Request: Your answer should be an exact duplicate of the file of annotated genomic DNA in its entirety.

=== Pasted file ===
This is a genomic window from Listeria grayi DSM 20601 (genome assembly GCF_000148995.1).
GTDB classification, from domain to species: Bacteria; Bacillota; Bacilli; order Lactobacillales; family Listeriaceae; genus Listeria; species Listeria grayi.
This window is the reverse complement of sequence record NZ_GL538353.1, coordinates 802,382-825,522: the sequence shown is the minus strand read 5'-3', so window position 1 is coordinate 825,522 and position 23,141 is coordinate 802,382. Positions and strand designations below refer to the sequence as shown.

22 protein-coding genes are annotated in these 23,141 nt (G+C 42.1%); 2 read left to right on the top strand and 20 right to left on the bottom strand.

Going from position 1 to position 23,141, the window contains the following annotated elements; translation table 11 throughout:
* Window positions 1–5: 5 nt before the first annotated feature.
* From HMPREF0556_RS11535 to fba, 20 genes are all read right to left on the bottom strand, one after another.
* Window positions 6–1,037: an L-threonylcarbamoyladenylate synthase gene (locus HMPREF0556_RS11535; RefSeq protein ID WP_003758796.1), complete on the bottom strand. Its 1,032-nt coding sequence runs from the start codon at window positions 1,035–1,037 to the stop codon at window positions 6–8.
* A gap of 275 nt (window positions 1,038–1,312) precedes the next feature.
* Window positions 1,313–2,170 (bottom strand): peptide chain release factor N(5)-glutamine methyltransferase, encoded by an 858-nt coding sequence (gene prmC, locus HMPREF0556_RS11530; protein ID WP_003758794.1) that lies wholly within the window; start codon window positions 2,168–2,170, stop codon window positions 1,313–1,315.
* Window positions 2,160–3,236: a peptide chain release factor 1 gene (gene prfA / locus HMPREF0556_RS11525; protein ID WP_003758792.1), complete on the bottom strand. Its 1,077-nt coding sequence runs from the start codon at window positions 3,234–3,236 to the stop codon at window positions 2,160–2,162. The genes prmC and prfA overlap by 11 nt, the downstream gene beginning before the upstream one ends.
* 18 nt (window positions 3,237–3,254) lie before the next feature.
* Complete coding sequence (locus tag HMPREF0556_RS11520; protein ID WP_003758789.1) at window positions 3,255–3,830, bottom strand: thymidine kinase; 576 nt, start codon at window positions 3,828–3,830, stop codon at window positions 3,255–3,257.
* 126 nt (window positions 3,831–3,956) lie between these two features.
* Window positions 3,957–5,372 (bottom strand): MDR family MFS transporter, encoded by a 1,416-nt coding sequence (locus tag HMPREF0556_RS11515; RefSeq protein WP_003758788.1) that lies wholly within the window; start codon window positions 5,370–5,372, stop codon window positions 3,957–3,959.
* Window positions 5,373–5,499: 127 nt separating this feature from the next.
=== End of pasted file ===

This is a genomic window from Listeria grayi DSM 20601 (genome assembly GCF_000148995.1).
GTDB classification, from domain to species: Bacteria; Bacillota; Bacilli; order Lactobacillales; family Listeriaceae; genus Listeria; species Listeria grayi.
This window is the reverse complement of sequence record NZ_GL538353.1, coordinates 802,382-825,522: the sequence shown is the minus strand read 5'-3', so window position 1 is coordinate 825,522 and position 23,141 is coordinate 802,382. Positions and strand designations below refer to the sequence as shown.

22 protein-coding genes are annotated in these 23,141 nt (G+C 42.1%); 2 read left to right on the top strand and 20 right to left on the bottom strand.

Going from position 1 to position 23,141, the window contains the following annotated elements; translation table 11 throughout:
* Window positions 1–5: 5 nt before the first annotated feature.
* From HMPREF0556_RS11535 to fba, 20 genes are all read right to left on the bottom strand, one after another.
* Window positions 6–1,037: an L-threonylcarbamoyladenylate synthase gene (locus HMPREF0556_RS11535; RefSeq protein ID WP_003758796.1), complete on the bottom strand. Its 1,032-nt coding sequence runs from the start codon at window positions 1,035–1,037 to the stop codon at window positions 6–8.
* A gap of 275 nt (window positions 1,038–1,312) precedes the next feature.
* Window positions 1,313–2,170 (bottom strand): peptide chain release factor N(5)-glutamine methyltransferase, encoded by an 858-nt coding sequence (gene prmC, locus HMPREF0556_RS11530; protein ID WP_003758794.1) that lies wholly within the window; start codon window positions 2,168–2,170, stop codon window positions 1,313–1,315.
* Window positions 2,160–3,236: a peptide chain release factor 1 gene (gene prfA / locus HMPREF0556_RS11525; protein ID WP_003758792.1), complete on the bottom strand. Its 1,077-nt coding sequence runs from the start codon at window positions 3,234–3,236 to the stop codon at window positions 2,160–2,162. The genes prmC and prfA overlap by 11 nt, the downstream gene beginning before the upstream one ends.
* 18 nt (window positions 3,237–3,254) lie before the next feature.
* Complete coding sequence (locus tag HMPREF0556_RS11520; protein ID WP_003758789.1) at window positions 3,255–3,830, bottom strand: thymidine kinase; 576 nt, start codon at window positions 3,828–3,830, stop codon at window positions 3,255–3,257.
* 126 nt (window positions 3,831–3,956) lie between these two features.
* Window positions 3,957–5,372 (bottom strand): MDR family MFS transporter, encoded by a 1,416-nt coding sequence (locus tag HMPREF0556_RS11515; RefSeq protein WP_003758788.1) that lies wholly within the window; start codon window positions 5,370–5,372, stop codon window positions 3,957–3,959.
* Window positions 5,373–5,499: 127 nt separating this feature from the next.